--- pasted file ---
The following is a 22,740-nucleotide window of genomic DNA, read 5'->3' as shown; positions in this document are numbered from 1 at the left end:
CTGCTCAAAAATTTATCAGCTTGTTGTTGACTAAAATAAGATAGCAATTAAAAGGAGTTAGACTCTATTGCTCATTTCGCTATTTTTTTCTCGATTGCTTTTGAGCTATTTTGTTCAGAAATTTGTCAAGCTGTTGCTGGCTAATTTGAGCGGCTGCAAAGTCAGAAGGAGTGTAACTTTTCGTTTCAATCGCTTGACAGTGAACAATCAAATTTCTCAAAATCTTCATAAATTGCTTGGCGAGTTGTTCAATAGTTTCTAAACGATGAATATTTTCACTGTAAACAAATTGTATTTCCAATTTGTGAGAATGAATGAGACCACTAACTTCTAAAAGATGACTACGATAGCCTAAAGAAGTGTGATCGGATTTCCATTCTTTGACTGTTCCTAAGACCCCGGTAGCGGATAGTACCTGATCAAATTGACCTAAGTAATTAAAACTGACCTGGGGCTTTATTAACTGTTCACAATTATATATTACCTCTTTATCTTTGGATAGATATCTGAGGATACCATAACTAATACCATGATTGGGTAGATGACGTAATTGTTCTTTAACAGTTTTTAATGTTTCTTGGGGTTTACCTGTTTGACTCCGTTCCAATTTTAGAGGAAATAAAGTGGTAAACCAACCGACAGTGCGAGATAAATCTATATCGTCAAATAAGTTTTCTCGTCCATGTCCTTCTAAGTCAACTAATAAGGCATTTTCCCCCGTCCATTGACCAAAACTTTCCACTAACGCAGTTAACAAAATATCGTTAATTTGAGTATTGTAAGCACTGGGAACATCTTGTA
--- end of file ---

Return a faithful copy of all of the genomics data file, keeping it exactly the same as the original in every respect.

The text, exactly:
The following is a 22,740-nucleotide window of genomic DNA, read 5'->3' as shown; positions in this document are numbered from 1 at the left end:
CTGCTCAAAAATTTATCAGCTTGTTGTTGACTAAAATAAGATAGCAATTAAAAGGAGTTAGACTCTATTGCTCATTTCGCTATTTTTTTCTCGATTGCTTTTGAGCTATTTTGTTCAGAAATTTGTCAAGCTGTTGCTGGCTAATTTGAGCGGCTGCAAAGTCAGAAGGAGTGTAACTTTTCGTTTCAATCGCTTGACAGTGAACAATCAAATTTCTCAAAATCTTCATAAATTGCTTGGCGAGTTGTTCAATAGTTTCTAAACGATGAATATTTTCACTGTAAACAAATTGTATTTCCAATTTGTGAGAATGAATGAGACCACTAACTTCTAAAAGATGACTACGATAGCCTAAAGAAGTGTGATCGGATTTCCATTCTTTGACTGTTCCTAAGACCCCGGTAGCGGATAGTACCTGATCAAATTGACCTAAGTAATTAAAACTGACCTGGGGCTTTATTAACTGTTCACAATTATATATTACCTCTTTATCTTTGGATAGATATCTGAGGATACCATAACTAATACCATGATTGGGTAGATGACGTAATTGTTCTTTAACAGTTTTTAATGTTTCTTGGGGTTTACCTGTTTGACTCCGTTCCAATTTTAGAGGAAATAAAGTGGTAAACCAACCGACAGTGCGAGATAAATCTATATCGTCAAATAAGTTTTCTCGTCCATGTCCTTCTAAGTCAACTAATAAGGCATTTTCCCCCGTCCATTGACCAAAACTTTCCACTAACGCAGTTAACAAAATATCGTTAATTTGAGTATTGTAAGCACTGGGAACATCTTGTA